Juan Soto, at 22, is already an impressive, if not complete, player, with a second-place finish in Rookie of the Year voting, an NL batting title* (which probably deserves an * since it was for 2020’s COVID-affected, 60-game 2020 campaign), and a Silver Slugger award on his resume three years into his big league career. He’s a preternaturally-gifted hitter, with some advanced awareness of the strike zone, who’s put in work to improve defensively as well, (though all the Nationals’ outfielder’s defensive metrics in 2020 were ugly), but there are still areas of his game he could stand to improve as Davey Martinez told reporters over the last week of the regular season this past September.
“He’s learned a lot,” Martinez said when he was asked about the growth he’s seen from Soto during their time together in the nation’s capital.
The third-year skipper said that while he’s not a plus runner by any stretch, Soto can learn to run the bases well enough to turn it into a strength.
Soto finished at -0.5 BsR in the 2020 campaign, with Fangraphs noting that, BsR is an “all- encompassing baserunning statistic that turns stolen bases, caught stealings, and other baserunning plays (taking extra bases, being thrown out on the bases, etc) into runs above and below average.”
That was 45th among qualified MLB outfielders last season, and in the last full season in ‘19, Soto finished at the same -0.5 BsR, good for 36th.
“If you watch him — we talked yesterday during the game and he was on first base, situation arose where I wanted him to attempt to steal,” Martinez explained.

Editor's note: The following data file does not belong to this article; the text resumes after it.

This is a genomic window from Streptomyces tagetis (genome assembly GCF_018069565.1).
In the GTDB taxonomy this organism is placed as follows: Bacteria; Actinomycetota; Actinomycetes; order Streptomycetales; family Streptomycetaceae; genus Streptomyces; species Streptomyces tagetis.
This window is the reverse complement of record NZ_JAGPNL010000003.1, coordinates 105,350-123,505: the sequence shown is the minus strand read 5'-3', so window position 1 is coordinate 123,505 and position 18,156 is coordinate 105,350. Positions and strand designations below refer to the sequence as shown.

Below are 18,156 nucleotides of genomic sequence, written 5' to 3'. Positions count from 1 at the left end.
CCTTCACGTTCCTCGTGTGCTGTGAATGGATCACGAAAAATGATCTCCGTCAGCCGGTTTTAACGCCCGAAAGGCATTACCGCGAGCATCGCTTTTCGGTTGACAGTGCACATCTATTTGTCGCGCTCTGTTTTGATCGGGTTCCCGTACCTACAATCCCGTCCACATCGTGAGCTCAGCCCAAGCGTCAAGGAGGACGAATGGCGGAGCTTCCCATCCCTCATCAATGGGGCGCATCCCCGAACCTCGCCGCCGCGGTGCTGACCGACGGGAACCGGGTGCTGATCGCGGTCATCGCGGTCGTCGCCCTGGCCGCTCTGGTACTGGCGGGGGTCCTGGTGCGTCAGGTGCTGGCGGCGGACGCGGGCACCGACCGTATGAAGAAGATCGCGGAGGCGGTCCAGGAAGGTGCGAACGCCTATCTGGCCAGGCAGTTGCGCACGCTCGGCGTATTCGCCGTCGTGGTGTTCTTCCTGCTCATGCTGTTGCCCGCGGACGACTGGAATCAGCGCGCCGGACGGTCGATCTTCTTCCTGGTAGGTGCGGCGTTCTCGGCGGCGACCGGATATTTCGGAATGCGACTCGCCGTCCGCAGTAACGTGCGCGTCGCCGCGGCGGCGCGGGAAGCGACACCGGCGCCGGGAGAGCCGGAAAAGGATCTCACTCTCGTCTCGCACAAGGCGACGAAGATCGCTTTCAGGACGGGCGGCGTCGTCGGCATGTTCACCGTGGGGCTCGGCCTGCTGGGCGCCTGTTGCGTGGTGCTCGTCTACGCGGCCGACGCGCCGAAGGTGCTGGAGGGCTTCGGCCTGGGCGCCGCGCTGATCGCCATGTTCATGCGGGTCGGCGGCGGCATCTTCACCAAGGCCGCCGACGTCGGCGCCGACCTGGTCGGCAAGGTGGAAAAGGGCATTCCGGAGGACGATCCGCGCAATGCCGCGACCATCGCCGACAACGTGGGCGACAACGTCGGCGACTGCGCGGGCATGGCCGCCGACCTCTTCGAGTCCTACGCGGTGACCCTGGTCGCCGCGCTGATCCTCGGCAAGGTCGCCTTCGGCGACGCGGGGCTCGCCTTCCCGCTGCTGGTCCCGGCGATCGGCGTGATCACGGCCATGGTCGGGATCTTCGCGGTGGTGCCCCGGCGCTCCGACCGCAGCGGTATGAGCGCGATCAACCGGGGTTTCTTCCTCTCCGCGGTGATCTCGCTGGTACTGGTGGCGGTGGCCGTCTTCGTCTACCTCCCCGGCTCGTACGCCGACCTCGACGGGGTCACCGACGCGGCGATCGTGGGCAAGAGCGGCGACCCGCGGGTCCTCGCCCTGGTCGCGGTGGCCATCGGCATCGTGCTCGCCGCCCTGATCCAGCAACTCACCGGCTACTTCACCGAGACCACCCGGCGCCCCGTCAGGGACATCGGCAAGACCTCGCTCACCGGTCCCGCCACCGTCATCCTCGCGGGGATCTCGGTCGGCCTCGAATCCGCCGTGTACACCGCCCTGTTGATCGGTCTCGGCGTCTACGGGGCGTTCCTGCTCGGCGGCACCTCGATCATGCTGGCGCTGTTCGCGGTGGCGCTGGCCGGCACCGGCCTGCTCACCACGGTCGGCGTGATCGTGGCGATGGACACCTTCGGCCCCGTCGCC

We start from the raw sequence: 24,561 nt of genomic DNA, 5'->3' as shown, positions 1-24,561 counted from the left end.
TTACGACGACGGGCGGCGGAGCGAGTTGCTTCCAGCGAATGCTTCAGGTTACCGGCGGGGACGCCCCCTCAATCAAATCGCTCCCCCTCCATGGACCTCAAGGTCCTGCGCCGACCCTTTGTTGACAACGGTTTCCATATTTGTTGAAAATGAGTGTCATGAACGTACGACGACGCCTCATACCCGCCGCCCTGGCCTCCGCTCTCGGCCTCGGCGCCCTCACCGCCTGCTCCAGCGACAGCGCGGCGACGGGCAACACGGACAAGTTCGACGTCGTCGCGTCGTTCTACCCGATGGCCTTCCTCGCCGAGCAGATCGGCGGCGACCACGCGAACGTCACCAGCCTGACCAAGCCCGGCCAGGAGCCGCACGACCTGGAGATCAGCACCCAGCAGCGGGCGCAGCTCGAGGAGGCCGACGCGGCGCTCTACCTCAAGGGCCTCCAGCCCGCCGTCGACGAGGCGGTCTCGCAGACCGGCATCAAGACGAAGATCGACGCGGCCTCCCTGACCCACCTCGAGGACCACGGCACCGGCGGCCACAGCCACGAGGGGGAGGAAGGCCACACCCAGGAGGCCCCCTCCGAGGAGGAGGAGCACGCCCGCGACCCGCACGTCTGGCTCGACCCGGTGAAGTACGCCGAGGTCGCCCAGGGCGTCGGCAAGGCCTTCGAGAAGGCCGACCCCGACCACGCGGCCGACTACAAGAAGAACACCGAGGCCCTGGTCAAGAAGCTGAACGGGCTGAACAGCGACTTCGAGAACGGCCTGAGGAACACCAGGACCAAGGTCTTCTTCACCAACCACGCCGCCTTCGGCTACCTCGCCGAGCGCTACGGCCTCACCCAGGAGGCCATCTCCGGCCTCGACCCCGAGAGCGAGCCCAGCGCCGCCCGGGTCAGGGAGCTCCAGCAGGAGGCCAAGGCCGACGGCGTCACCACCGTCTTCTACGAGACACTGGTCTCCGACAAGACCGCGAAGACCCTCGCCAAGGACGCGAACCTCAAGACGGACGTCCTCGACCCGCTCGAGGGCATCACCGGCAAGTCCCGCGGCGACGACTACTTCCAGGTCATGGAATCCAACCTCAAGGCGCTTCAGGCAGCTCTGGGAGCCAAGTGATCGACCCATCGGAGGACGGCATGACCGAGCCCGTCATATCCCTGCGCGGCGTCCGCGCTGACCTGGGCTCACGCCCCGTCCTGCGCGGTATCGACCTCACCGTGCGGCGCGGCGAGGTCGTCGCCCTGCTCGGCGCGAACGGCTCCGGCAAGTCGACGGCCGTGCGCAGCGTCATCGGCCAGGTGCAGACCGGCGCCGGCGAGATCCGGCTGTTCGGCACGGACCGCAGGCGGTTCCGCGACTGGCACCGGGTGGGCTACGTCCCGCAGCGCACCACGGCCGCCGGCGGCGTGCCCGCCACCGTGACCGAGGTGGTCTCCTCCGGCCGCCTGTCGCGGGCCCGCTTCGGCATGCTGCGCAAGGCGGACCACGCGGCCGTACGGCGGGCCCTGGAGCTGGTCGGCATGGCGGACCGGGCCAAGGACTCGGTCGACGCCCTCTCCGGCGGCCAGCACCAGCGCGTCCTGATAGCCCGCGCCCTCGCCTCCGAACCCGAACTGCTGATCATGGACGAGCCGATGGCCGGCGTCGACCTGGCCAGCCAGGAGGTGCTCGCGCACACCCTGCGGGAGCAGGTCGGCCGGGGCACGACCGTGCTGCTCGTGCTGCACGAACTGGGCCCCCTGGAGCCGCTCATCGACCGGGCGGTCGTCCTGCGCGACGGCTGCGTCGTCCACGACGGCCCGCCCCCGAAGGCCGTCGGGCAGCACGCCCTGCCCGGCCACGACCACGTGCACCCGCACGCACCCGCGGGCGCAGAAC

“But I didn’t want to give him the sign, I wanted him to feel comfortable going on his own, and I wanted to watch what he did. He finally did go, and he did it on his own.”
It was one of six stolen bases (in eight opportunities) for Soto in 2020, who stole five bases in seven attempts as a rookie and 12 in 13 attempts in his sophomore season.
“I thought that was great,” Martinez added. “That he’s actually learning who he is, when he can steal bases, when he can’t steal bases, knowing situations, and he’s learning that.
“We talk a lot about it, but he’s actually doing it and it’s fun to watch him.
“He’s grown in so many ways, what I want him to start learning now, is the baserunning part of it. I told him, I said, you don’t have to be fast to be a really good baserunner.”
Martinez’s example of someone who is not fast by any means, but is, in the manager’s mind, a good baserunner, was catcher Kurt Suzuki.
“I watch Suzuki,” Martinez said. “If you ever watch Suzuki take his secondary leads, he’s the best in the game. I mean this guy takes unbelievable secondary leads, and I try to tell all of our young guys, watch him when he’s on the base, and particularly on second base, and watch how aggressive his secondary leads are.
“You would think that he’d get picked off, but he never does. So just keep an eye on that, because he’s really good at that. But he understands, that’s what he needs to do — he understands he doesn’t have the speed to outrun the baseball, but he knows he has to get a good jump in order to score from second base. Those are the little things I want these guys to understand and moving forward we need to get better at.”
Going into the offseason, Soto said baserunning was on the list of things he wanted to work on as he prepared for the 2021 campaign.
“For me it’s like every offseason, try to improve a little bit more in every spot,” Soto said over the final week of the season. “So, in my running, defense, hitting, whatever. Try to improve a little bit every time. But mostly my body, just try to keep my body in shape and try to be strong and ready to go to come next year and be ready to play the whole season next year.”